Patric Lundberg

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BACKGROUND Population-based prevalence studies suggest that psychosis is a continuum distributed in the general population. AIM To assess the prevalence of delusional ideation in young healthy individuals in a low-income country setting (Uganda) and to investigate possible relevant background factors. METHOD Interviews were conducted in a district(More)
BACKGROUND The cause of increased schizophrenia rates among immigrants in Europe is unknown. This study explores psychotic features in persons aspiring and actively planning to emigrate, prior to their potential emigration. METHOD Potential future emigrants and controls in Kampala (Uganda) were screened for delusional ideation and manic symptoms, using(More)
BACKGROUND The mechanism underlying the association between urban birth/upbringing and increased schizophrenia risk is unknown. This study explored whether an urban effect might be present in a low-income country setting, where the ;urban' environment may have radically different components, for example urban architecture, pollution levels or social(More)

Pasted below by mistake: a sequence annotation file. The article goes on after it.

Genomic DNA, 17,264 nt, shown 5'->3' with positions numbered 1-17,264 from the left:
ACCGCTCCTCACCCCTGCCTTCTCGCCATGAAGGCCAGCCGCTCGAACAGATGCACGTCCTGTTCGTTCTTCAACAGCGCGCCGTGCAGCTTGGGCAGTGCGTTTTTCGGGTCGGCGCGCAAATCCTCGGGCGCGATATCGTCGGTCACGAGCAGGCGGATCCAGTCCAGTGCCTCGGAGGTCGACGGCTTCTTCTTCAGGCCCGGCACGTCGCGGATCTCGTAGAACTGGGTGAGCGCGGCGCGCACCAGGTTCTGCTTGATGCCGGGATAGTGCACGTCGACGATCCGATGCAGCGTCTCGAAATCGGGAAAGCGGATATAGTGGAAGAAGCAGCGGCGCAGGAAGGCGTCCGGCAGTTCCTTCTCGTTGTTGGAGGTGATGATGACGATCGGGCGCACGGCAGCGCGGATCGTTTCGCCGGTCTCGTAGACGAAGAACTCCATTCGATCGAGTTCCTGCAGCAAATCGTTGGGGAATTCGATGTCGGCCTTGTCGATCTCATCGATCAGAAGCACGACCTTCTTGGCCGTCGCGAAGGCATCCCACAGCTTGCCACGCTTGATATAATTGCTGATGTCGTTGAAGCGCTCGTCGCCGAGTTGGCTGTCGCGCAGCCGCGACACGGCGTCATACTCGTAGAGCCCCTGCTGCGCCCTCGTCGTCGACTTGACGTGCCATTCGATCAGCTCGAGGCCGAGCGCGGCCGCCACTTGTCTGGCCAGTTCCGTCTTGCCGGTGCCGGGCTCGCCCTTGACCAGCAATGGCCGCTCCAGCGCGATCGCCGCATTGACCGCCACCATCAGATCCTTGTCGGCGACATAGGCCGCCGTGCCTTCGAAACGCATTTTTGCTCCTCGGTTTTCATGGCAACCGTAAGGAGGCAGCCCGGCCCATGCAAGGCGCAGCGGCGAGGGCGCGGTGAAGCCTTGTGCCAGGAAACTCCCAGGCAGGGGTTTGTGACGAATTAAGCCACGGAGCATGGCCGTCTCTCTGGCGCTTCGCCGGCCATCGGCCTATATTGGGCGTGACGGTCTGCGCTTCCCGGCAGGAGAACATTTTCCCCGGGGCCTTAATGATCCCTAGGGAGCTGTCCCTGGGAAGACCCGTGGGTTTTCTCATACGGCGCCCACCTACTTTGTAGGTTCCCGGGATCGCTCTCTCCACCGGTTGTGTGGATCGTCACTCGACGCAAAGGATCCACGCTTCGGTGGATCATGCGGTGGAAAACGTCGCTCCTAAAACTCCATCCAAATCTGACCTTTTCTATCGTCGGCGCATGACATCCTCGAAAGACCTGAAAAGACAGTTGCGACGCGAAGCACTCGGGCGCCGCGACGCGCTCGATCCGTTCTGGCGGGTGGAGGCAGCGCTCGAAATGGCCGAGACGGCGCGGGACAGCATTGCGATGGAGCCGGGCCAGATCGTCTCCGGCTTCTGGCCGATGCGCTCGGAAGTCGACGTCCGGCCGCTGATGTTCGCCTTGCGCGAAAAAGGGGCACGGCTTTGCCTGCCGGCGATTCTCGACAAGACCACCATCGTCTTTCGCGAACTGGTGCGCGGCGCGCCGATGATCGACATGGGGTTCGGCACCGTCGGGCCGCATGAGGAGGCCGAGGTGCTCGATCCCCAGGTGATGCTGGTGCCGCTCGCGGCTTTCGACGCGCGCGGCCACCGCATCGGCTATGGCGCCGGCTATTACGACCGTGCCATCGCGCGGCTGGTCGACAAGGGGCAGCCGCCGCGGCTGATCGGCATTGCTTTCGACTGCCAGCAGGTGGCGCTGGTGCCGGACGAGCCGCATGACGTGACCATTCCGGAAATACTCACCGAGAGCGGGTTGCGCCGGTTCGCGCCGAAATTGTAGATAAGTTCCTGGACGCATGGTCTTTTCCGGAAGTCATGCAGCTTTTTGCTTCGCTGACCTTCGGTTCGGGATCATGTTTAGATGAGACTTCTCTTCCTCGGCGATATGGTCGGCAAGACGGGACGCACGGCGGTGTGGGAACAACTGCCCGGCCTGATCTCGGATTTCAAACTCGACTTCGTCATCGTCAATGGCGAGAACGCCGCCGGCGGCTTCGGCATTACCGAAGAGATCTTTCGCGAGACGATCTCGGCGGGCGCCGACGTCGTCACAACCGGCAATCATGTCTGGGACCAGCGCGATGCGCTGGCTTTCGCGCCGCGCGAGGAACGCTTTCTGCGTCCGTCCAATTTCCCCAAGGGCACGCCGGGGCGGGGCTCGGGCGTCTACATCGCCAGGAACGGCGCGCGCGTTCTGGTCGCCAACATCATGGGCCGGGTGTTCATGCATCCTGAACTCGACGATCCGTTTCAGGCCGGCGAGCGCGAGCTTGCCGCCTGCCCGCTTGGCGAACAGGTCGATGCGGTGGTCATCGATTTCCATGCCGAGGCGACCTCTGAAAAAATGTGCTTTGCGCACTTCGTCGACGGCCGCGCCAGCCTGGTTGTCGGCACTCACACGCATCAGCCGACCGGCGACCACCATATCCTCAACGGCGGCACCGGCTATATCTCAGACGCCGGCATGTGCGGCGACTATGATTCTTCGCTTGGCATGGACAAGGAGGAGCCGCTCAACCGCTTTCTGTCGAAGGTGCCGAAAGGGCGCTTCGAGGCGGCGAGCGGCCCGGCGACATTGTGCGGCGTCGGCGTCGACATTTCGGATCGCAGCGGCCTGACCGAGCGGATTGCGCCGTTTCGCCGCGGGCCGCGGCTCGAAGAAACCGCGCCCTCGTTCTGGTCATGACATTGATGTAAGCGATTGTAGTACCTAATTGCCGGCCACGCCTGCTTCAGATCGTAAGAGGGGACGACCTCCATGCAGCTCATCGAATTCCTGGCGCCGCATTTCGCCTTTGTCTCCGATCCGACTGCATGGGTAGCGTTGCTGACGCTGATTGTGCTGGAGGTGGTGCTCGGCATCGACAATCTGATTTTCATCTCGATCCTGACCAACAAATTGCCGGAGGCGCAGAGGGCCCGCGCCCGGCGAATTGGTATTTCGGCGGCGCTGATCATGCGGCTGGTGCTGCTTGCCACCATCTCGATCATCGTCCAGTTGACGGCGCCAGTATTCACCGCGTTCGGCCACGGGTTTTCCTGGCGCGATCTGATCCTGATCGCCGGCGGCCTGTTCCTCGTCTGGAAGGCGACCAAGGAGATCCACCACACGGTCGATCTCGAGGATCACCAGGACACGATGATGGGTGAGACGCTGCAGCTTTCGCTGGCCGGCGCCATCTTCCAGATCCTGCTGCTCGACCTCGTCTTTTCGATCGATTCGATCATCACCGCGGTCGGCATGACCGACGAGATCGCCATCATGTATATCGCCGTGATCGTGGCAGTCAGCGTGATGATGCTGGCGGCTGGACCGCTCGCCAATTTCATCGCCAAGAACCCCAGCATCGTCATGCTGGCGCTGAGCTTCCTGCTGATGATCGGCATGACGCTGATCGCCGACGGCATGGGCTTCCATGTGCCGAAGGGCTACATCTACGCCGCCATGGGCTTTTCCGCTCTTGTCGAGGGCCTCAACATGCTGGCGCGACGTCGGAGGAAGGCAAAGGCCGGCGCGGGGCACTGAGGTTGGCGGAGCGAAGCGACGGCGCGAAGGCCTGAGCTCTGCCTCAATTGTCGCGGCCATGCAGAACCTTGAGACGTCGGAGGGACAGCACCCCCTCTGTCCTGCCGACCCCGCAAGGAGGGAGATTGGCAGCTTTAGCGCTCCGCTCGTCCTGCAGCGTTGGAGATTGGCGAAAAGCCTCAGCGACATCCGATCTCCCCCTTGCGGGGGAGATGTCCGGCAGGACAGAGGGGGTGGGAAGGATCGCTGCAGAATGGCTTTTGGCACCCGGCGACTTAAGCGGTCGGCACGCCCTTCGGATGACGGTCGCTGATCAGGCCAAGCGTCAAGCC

BACKGROUND Poor mental health predicts sexual risk behaviours in high-income countries, but little is known about this association in low-income settings in sub-Saharan Africa where HIV is prevalent. This study investigated whether depression, psychological distress and alcohol use are associated with sexual risk behaviours in young Ugandan adults. METHOD(More)
Persons with severe mental illness (SMI) engage in risky sexual behaviours and have high prevalence of HIV in high-income countries. Little is known about sexual behaviours and HIV risk among persons with SMI in sub-Saharan Africa. In this qualitative study we explored how SMI may influence sexual risk behaviours and sexual health risks in Uganda.(More)
BACKGROUND In Uganda, a previous study reported high HIV prevalence in persons with severe mental illness (SMI) compared to the general population, suggesting that persons with SMI might constitute a high-risk group for HIV. However, the study included first-time psychiatric admissions only, a group whose HIV prevalence may not reflect the prevalence in(More)
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